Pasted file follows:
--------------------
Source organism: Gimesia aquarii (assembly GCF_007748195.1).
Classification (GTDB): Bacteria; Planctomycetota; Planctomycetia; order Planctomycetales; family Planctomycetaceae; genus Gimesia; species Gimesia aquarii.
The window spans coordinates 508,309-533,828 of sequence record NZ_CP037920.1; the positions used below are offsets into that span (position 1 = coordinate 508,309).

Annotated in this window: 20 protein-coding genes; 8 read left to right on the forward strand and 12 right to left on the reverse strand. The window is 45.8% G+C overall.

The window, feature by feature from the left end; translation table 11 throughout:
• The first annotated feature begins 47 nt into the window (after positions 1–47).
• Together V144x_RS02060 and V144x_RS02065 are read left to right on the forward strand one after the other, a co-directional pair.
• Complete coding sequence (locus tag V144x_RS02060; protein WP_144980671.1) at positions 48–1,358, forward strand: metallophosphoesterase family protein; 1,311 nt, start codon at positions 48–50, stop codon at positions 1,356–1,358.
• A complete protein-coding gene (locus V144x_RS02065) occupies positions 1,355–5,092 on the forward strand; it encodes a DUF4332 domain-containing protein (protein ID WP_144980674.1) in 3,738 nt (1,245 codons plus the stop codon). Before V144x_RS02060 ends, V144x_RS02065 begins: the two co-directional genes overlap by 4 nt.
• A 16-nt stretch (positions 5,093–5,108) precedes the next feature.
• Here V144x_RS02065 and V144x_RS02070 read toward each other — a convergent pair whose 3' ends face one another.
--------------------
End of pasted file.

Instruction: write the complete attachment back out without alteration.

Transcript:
Source organism: Gimesia aquarii (assembly GCF_007748195.1).
Classification (GTDB): Bacteria; Planctomycetota; Planctomycetia; order Planctomycetales; family Planctomycetaceae; genus Gimesia; species Gimesia aquarii.
The window spans coordinates 508,309-533,828 of sequence record NZ_CP037920.1; the positions used below are offsets into that span (position 1 = coordinate 508,309).

Annotated in this window: 20 protein-coding genes; 8 read left to right on the forward strand and 12 right to left on the reverse strand. The window is 45.8% G+C overall.

The window, feature by feature from the left end; translation table 11 throughout:
• The first annotated feature begins 47 nt into the window (after positions 1–47).
• Together V144x_RS02060 and V144x_RS02065 are read left to right on the forward strand one after the other, a co-directional pair.
• Complete coding sequence (locus tag V144x_RS02060; protein WP_144980671.1) at positions 48–1,358, forward strand: metallophosphoesterase family protein; 1,311 nt, start codon at positions 48–50, stop codon at positions 1,356–1,358.
• A complete protein-coding gene (locus V144x_RS02065) occupies positions 1,355–5,092 on the forward strand; it encodes a DUF4332 domain-containing protein (protein ID WP_144980674.1) in 3,738 nt (1,245 codons plus the stop codon). Before V144x_RS02060 ends, V144x_RS02065 begins: the two co-directional genes overlap by 4 nt.
• A 16-nt stretch (positions 5,093–5,108) precedes the next feature.
• Here V144x_RS02065 and V144x_RS02070 read toward each other — a convergent pair whose 3' ends face one another.